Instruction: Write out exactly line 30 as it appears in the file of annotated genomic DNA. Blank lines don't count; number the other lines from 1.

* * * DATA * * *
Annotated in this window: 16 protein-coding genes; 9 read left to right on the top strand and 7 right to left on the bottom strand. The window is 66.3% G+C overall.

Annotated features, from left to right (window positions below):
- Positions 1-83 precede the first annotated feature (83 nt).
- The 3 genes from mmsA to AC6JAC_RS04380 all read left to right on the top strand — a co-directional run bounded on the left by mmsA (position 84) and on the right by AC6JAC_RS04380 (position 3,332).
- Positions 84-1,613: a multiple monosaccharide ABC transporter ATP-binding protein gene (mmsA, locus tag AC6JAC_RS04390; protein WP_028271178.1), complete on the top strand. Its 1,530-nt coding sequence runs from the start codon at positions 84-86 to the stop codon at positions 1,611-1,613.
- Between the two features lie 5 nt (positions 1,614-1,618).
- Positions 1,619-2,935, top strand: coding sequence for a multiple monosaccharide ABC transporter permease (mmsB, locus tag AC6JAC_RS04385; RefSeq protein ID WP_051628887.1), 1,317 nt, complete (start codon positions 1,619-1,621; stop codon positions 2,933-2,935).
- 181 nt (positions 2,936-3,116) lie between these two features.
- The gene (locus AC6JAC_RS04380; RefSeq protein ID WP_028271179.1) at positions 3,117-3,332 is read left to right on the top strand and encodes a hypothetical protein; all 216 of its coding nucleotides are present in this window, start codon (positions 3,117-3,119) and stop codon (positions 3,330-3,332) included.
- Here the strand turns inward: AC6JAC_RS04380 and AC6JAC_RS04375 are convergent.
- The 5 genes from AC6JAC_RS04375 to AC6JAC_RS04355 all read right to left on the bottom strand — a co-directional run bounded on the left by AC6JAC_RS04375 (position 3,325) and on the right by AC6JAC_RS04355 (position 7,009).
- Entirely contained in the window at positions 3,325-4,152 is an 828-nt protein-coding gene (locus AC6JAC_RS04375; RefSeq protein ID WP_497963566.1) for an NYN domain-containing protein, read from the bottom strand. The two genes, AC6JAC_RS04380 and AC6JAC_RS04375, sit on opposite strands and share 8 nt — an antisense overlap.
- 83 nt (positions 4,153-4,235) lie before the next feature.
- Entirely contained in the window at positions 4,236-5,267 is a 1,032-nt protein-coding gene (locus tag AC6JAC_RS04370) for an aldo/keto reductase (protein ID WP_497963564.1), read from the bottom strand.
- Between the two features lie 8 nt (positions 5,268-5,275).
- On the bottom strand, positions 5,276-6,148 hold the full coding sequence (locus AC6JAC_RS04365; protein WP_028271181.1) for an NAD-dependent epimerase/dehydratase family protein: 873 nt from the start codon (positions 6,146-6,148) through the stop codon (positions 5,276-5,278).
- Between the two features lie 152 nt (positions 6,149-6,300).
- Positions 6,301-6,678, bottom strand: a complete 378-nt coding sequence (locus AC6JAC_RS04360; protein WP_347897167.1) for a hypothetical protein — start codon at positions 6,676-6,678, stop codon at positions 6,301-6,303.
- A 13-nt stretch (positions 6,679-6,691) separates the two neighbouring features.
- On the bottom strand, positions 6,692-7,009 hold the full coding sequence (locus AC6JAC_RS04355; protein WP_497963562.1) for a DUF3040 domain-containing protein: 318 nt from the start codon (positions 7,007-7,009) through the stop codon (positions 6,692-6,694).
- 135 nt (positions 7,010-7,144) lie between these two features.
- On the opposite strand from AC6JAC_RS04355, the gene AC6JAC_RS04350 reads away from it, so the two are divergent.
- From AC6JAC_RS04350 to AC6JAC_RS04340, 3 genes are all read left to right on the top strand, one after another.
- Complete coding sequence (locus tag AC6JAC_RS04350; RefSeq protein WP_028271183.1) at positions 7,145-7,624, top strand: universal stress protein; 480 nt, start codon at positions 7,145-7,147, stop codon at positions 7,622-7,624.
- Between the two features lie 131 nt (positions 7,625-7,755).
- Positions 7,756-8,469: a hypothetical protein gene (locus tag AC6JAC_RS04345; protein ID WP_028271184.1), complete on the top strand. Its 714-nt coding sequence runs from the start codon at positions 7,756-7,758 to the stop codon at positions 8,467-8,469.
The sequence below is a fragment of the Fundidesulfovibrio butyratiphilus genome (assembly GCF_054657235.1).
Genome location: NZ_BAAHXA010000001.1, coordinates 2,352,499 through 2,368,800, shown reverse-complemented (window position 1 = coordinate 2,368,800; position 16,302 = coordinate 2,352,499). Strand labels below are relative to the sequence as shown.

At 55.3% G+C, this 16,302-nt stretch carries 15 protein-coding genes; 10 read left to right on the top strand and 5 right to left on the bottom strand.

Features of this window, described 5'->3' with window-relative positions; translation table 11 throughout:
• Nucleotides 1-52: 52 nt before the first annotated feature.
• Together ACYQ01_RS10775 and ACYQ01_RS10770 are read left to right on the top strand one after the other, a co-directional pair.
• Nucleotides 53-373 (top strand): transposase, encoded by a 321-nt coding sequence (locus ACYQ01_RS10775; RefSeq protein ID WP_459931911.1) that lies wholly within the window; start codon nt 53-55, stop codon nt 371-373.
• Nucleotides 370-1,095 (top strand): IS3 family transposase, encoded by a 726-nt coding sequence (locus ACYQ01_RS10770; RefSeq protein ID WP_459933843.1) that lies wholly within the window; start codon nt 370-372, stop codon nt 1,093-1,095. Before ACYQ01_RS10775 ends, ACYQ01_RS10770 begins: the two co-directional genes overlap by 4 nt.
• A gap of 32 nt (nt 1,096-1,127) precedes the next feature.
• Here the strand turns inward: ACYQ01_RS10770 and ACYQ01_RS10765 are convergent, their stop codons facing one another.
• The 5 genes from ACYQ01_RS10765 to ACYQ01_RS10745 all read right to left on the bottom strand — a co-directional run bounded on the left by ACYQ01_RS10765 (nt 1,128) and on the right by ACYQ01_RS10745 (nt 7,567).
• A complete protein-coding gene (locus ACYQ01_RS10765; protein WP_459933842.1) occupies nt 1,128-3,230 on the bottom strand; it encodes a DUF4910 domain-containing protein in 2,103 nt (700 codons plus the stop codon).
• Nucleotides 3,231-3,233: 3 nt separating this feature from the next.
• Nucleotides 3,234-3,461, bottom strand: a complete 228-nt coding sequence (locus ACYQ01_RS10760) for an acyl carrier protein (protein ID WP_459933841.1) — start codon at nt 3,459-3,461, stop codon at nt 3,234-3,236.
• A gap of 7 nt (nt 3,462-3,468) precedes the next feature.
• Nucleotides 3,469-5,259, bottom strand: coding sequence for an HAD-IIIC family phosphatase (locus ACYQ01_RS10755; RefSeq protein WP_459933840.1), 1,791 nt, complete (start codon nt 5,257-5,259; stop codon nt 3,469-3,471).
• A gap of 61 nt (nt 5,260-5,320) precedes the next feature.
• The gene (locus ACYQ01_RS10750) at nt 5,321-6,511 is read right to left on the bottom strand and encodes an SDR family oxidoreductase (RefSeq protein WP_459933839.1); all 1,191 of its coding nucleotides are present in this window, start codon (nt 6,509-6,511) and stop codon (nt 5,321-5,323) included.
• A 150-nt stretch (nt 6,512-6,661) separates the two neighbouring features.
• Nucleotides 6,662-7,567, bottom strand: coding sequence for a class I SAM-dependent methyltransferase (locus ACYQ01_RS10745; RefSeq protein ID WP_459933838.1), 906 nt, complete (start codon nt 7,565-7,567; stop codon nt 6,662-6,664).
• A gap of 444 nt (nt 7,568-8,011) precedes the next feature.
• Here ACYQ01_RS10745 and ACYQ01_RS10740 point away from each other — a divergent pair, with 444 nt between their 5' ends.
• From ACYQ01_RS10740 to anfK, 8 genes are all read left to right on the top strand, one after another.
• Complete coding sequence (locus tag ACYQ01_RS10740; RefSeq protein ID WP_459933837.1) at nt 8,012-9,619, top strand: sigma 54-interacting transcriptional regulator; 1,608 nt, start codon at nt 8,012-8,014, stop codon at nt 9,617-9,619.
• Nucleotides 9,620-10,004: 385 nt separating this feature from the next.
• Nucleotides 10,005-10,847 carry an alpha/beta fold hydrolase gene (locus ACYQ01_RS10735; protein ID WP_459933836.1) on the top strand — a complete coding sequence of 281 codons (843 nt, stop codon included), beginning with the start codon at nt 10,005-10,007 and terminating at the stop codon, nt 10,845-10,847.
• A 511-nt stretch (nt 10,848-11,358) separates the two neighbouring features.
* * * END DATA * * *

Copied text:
Features of this window, described 5'->3' with window-relative positions; translation table 11 throughout: